China will give as good as it gets in trade war with United States, ambassador says
Any tariffs imposed by Washington on Chinese goods will be met with countermeasures of equal weight, Cui Tiankai says
China will respond to any new US tariffs on Chinese products with countermeasures of the “same proportion” and intensity, Beijing’s ambassador to the US said on Tuesday, as the threat of a trade war between the world’s two largest economies continues to loom large.
Cui Tiankai said China would “certainly” take retaliatory measures against the US$50 billion to US$60 billion in tariffs expected to be announced by Friday, following the United States’ “Section 301” investigation into Beijing’s intellectual property practices.
His remarks came during an interview with state-owned China Central Television and after China’s commerce ministry on Monday imposed US$3 billion worth of tariffs on 128 US products, including fruit, wine and pork. That action was taken in response to the imposition of US tariffs on steel and aluminium resulting from a separate “Section 232” investigation.
“If they do [impose new tariffs] we will certainly take countermeasures of the same proportion and of the same scale, same intensity,” Cui said.
Former Chinese finance minister Lou Jiwei said last month that such retaliation might target US soybeans – its most valuable export to China, worth US$14 billion annually – as well as its cars and planes.
However, such a move could well be costly for Chinese businesses and consumers. Soybeans, for instance, are a vital part of the animal feed produced in China and any shortage in the supply from the US would likely drive up prices of equivalent goods from Brazil and Argentina.
Without US soybeans, China could be left with a shortfall of an estimated 10 million metric tonnes, according to Paul Burke, North Asia director for the US Soybean Export Council.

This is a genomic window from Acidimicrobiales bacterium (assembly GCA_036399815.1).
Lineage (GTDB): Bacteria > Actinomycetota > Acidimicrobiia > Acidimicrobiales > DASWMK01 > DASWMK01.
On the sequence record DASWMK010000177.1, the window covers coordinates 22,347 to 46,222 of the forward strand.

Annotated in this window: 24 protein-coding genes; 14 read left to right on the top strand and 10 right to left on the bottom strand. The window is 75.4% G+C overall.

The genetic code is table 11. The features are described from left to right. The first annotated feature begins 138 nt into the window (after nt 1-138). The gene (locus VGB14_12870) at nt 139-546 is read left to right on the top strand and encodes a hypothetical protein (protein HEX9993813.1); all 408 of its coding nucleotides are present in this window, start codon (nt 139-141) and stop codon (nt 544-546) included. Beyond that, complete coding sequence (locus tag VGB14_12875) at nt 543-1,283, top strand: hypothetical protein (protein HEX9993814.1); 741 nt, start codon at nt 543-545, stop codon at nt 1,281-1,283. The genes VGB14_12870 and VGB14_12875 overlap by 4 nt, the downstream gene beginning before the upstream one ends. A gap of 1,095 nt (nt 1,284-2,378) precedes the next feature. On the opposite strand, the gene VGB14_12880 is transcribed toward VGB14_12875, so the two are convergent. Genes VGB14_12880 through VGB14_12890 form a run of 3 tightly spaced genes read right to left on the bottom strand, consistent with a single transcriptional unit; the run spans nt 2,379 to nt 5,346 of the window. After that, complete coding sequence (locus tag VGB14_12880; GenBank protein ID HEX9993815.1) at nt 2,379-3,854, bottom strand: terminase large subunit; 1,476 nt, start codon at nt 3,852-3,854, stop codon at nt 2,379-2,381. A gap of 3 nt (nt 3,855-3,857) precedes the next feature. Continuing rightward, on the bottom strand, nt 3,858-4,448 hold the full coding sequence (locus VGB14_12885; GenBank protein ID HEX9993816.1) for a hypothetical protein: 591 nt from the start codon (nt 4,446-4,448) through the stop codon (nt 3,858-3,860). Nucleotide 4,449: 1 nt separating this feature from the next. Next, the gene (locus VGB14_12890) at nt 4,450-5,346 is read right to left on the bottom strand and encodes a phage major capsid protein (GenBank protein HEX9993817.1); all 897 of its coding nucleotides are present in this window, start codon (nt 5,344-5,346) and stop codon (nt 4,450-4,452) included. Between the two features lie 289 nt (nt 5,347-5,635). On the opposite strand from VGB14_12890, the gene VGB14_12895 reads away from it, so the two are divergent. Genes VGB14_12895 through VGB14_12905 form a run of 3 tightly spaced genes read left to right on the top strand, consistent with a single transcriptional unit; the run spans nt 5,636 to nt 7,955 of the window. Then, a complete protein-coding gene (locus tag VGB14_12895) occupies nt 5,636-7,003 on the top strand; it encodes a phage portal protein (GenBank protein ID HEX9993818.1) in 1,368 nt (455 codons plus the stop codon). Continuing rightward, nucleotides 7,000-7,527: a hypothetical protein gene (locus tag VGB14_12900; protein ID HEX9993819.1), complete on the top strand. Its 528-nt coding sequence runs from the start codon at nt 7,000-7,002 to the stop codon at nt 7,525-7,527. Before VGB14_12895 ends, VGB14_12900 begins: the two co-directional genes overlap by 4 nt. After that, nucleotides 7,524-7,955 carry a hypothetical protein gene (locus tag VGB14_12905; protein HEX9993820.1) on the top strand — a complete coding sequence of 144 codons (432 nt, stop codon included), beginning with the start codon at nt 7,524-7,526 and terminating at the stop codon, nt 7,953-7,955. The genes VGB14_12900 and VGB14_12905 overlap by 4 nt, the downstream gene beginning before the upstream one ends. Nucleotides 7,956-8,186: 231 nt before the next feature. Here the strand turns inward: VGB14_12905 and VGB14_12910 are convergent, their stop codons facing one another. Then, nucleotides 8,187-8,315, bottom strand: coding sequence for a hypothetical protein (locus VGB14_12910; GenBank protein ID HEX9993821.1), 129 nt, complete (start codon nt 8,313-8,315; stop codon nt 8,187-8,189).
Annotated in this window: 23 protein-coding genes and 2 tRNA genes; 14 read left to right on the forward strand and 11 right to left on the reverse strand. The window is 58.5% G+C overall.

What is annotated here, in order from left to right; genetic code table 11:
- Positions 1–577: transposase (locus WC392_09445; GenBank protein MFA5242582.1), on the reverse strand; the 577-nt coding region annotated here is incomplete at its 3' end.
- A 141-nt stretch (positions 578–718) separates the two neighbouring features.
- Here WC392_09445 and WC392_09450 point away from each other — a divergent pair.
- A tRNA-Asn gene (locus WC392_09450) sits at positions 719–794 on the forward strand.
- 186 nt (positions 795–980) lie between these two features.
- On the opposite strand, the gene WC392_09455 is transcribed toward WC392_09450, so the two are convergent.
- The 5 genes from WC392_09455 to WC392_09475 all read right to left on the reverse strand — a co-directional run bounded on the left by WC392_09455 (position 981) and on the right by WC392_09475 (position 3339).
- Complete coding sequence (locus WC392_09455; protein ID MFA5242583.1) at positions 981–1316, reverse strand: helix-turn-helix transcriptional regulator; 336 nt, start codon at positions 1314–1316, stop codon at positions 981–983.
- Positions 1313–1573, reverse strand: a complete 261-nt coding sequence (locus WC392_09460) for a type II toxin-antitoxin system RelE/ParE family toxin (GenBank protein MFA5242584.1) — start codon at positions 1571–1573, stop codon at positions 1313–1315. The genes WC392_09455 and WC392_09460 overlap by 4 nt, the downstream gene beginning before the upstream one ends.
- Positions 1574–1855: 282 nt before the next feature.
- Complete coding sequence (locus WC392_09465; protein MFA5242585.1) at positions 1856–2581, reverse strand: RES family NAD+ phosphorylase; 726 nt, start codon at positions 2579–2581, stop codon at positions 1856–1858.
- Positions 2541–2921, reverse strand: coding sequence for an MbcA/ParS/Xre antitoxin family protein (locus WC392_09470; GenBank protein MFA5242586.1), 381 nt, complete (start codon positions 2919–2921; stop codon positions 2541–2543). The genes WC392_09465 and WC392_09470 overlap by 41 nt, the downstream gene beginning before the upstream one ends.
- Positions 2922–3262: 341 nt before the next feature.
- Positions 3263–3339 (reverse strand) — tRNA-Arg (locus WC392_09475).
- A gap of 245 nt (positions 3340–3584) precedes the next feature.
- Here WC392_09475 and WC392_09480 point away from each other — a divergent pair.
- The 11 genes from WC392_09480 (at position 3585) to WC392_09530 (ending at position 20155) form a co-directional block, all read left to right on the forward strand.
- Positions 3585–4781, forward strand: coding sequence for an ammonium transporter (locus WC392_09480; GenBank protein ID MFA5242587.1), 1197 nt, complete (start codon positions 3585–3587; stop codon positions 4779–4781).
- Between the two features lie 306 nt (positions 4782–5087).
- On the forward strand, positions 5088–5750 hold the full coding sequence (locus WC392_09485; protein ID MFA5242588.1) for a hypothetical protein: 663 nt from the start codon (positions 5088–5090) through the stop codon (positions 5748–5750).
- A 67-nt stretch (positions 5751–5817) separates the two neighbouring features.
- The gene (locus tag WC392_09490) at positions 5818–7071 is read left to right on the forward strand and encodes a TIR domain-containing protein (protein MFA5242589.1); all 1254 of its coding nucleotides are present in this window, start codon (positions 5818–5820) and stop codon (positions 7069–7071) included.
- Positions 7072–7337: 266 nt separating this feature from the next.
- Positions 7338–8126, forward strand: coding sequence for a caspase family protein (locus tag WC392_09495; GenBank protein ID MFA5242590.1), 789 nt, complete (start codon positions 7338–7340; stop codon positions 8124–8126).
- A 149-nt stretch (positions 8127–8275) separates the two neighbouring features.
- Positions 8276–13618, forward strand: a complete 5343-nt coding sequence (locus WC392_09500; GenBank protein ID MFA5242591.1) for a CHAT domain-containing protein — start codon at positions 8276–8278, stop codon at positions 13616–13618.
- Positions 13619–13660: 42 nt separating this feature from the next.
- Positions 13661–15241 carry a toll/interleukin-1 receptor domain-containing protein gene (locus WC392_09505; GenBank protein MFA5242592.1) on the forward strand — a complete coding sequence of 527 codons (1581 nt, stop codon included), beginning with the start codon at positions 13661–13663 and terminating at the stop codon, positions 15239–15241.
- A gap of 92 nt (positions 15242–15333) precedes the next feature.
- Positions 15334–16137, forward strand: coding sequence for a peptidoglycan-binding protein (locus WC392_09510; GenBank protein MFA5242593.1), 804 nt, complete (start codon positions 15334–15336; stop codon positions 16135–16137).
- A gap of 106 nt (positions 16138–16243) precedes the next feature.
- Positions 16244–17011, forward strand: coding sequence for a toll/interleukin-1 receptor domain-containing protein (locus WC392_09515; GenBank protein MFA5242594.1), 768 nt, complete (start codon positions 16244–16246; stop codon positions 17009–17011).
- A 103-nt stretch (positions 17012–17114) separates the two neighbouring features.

“It’s a negative for both US soybean farmers, and also for the Chinese government and Chinese consumers,” he said earlier in Beijing.
The tit-for-tat nature of the China-US dispute has sparked fears it will escalate into a full-scale trade war. While Beijing has consistently said a trade war would not be good for either side, US President Donald Trump has frequently complained about China’s “one-sided and unfair” US$275.85 billion trade surplus with the US, and in early March took to his favoured medium to tweet that “trade wars are good, and easy to win”.
The rising tensions helped send US stock markets tumbling on Monday, erasing memories of the record highs recorded in the first year of Trump’s presidency. The Dow Jones this year reported its first first-quarter decline since 2015, with stocks falling more than 4 per cent in the first three months of 2018.
The losses may dampen Republican momentum going into the midterm elections in November, particularly as Trump used earlier market gains as a benchmark for his presidential successes.
Analysts say China’s retaliatory trade measures, like the new tariffs on US pork products that will hurt pig farmers in Republican-friendly states, are strategically targeted at people who make up Trump’s rural political base.
“[It’s] no surprise they targeted red state products,” Adams Lee, an international trade lawyer at the US firm Harris Bricken, said.
The Trump administration’s incoming round of tariffs are expected to target Chinese technology products, including those benefiting from Beijing’s “Made in China 2025” – an innovation-driven development strategy intended to turn the country into a manufacturing powerhouse. But the measures might also crack down on Chinese investments in technologies, such as semiconductors and 5G wireless communications, Bloomberg reported, citing anonymous sources.
“Trump loves tariffs as his preferred trade weapon of choice,” Lee said. “But if Trump imposes other non-tariff measures [quotas, investment restrictions], that would open up the spectrum for possible counter actions. It could get messy fast.”
Cui on Monday also pushed back at allegations of China’s intellectual property “theft”, saying the country had made “good progress” in strengthening its technological protections and legal system.
“We are ready to look at specific cases if there’s any violation of intellectual property rights,” he said. “We are ready to deal with these issues in accordance with our own laws, and we are ready for international cooperation in this area … This is the shared responsibility of all governments.”